that were reported included gastrointestinal disturbances and liver function abnormalities. Another MTP inhibitor, CP 346086, tested in healthy volunteers for 2 weeks resulted in a 47% decrease in total cholesterol, 72% decrease in LDL-C, and a 75% decrease in triglyceride levels, compared with individual baselines or placebo [55]. Administering CP-346086 separately from meals decreased gastrointestinal adverse events. AEGR-733 (BMS-201038) is another potent inhibitor of the MTP. AEGR-733 was administered to patients with homozygous familial hypercholesterolemia using a dose titration scheme for 4 months [56•]. This resulted in reduced LDL-C levels of 51% from baseline at the highest dose. However, AEGR-733 therapy was associated with elevated liver aminotransferase levels and hepatic fat accumulation. In contrast, administering JTT-130 (another MTP inhibitor) to guinea pigs resulted in a 25% reduction of LDL-C and a 30% reduction of triglycerides compared with controls; however, it did not induce hepatic lipid accumulation [57]. JTT-130 is currently being evaluated in phase 2 trials to assess its potential for treating hyperlipidemia.

Overall, MTP inhibitors have been demonstrated to be promising new compounds, but the potential for inducing hepatic lipid accumulation needs further evaluation before assessing its role in lipid-lowering strategies. Enterocyte-selective MTP inhibitors that are not systematically absorbed have also been developed, circumventing MTP inhibitors’ hepatic side effects. For instance, SLx-4090, a small-molecule inhibitor, acts selectively on the enterocytes where it prevents chylomicron formation. Because it is not absorbed into the systemic circulation, toxicity at other sites of MTP expression is prevented. Two phase 1 clinical studies demonstrated that SLx-4090 was well tolerated and signifi cantly lowered postprandial triglyceride levels. A randomized, double-blind, placebo-controlled, phase 2 study in 24 patients with dyslipidemia resulted in clinically significant reductions in postprandial triglycerides and LDL-C. The compound was undetectable in the plasma, and no liver function abnormalities were observed [58]. Enterocyte-selective MTP inhibitors are likely to be effective in lowering chylomicrons, but the question remains whether they sufficiently lower LDL-C and are well tolerated in humans.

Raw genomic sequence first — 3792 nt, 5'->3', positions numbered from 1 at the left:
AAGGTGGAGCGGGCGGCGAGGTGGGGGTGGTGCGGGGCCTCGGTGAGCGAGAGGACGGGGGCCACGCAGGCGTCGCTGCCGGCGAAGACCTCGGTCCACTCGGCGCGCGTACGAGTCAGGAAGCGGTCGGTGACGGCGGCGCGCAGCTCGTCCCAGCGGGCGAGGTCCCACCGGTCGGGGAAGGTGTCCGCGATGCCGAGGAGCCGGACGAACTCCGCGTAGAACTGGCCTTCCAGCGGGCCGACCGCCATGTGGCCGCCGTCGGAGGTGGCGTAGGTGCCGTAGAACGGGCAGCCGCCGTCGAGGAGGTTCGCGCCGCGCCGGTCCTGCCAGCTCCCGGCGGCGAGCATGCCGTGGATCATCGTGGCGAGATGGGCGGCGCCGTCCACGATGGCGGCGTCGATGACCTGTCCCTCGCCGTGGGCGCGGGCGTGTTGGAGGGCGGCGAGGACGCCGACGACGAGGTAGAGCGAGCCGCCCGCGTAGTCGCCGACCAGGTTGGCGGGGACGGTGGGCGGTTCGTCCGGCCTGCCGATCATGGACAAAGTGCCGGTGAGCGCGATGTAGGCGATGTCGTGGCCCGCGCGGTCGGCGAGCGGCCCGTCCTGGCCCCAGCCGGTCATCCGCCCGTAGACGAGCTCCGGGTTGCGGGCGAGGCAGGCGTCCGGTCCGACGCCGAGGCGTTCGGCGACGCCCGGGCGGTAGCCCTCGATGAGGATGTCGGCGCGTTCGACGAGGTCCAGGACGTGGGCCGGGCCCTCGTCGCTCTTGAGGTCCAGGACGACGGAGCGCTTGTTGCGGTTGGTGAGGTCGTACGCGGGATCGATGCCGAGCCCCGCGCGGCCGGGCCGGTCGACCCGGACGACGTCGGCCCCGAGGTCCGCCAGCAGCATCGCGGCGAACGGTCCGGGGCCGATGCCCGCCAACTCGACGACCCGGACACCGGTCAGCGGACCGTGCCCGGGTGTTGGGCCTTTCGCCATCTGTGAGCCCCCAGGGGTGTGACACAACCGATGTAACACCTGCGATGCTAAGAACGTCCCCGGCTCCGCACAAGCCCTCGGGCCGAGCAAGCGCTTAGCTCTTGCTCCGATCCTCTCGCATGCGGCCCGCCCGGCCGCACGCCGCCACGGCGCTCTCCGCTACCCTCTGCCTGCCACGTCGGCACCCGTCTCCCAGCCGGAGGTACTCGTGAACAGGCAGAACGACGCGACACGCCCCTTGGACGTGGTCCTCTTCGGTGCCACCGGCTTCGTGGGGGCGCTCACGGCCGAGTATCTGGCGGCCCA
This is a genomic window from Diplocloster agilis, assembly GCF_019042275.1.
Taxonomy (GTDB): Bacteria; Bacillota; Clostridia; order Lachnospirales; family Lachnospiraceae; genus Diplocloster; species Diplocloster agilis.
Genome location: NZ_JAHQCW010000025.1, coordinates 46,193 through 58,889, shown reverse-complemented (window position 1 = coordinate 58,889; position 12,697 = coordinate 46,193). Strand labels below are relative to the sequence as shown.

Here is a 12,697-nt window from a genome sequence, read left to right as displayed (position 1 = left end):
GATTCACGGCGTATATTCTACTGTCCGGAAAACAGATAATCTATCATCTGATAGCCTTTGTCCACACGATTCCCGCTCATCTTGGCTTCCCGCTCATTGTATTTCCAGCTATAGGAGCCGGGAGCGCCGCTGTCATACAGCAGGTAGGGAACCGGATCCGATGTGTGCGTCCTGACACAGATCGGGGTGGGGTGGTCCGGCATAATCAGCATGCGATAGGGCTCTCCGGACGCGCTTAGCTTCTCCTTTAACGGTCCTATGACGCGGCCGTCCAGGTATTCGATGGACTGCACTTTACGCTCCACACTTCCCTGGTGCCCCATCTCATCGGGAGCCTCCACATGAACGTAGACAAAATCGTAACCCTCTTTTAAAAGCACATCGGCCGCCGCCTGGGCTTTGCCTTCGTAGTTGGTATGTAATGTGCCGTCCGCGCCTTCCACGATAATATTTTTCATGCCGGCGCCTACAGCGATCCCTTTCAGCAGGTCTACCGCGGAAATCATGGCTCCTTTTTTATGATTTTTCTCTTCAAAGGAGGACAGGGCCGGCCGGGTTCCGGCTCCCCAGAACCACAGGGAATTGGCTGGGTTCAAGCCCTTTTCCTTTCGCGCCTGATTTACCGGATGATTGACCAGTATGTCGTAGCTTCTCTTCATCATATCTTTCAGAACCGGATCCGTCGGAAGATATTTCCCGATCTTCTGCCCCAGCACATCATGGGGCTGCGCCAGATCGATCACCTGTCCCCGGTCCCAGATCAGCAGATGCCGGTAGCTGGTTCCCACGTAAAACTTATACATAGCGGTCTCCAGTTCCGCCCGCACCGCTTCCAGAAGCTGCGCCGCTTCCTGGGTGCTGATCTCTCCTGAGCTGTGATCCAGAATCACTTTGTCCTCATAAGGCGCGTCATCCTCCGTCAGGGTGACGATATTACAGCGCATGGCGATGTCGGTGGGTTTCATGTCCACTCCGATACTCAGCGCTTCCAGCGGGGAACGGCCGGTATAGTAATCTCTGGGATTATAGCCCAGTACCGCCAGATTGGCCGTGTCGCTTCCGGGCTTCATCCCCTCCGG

MTP inhibition

Teaching slides on the Apolipoprotein B Pathway

MTP is an endosomal protein present in hepatocytes and intestinal enterocytes. MTP catalyses the assembly of cholesterol, triglycerides, and apo B to VLDL, or chylomicrons.

Please view this educational slide kit for an update of the potential role of MTP inhibitors in lipd management